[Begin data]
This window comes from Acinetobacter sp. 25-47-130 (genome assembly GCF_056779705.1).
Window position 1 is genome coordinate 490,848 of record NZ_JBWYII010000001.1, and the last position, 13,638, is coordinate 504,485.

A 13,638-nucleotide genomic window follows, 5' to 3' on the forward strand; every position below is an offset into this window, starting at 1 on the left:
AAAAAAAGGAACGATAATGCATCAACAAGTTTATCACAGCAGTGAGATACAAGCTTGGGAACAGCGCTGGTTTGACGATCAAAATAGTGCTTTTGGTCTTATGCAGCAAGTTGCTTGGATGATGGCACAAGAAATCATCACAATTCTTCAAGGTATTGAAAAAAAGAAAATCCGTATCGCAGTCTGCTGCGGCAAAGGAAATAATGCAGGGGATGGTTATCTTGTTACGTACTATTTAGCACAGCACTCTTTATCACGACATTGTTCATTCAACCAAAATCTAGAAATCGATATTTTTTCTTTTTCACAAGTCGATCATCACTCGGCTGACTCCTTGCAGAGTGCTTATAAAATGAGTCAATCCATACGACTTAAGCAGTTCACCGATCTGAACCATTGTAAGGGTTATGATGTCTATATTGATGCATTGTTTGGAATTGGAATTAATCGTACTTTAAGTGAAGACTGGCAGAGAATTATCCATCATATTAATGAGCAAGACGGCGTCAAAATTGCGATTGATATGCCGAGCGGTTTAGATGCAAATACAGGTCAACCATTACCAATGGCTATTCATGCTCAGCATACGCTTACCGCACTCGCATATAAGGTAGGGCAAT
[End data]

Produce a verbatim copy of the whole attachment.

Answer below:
This window comes from Acinetobacter sp. 25-47-130 (genome assembly GCF_056779705.1).
Window position 1 is genome coordinate 490,848 of record NZ_JBWYII010000001.1, and the last position, 13,638, is coordinate 504,485.

A 13,638-nucleotide genomic window follows, 5' to 3' on the forward strand; every position below is an offset into this window, starting at 1 on the left:
AAAAAAAGGAACGATAATGCATCAACAAGTTTATCACAGCAGTGAGATACAAGCTTGGGAACAGCGCTGGTTTGACGATCAAAATAGTGCTTTTGGTCTTATGCAGCAAGTTGCTTGGATGATGGCACAAGAAATCATCACAATTCTTCAAGGTATTGAAAAAAAGAAAATCCGTATCGCAGTCTGCTGCGGCAAAGGAAATAATGCAGGGGATGGTTATCTTGTTACGTACTATTTAGCACAGCACTCTTTATCACGACATTGTTCATTCAACCAAAATCTAGAAATCGATATTTTTTCTTTTTCACAAGTCGATCATCACTCGGCTGACTCCTTGCAGAGTGCTTATAAAATGAGTCAATCCATACGACTTAAGCAGTTCACCGATCTGAACCATTGTAAGGGTTATGATGTCTATATTGATGCATTGTTTGGAATTGGAATTAATCGTACTTTAAGTGAAGACTGGCAGAGAATTATCCATCATATTAATGAGCAAGACGGCGTCAAAATTGCGATTGATATGCCGAGCGGTTTAGATGCAAATACAGGTCAACCATTACCAATGGCTATTCATGCTCAGCATACGCTTACCGCACTCGCATATAAGGTAGGGCAAT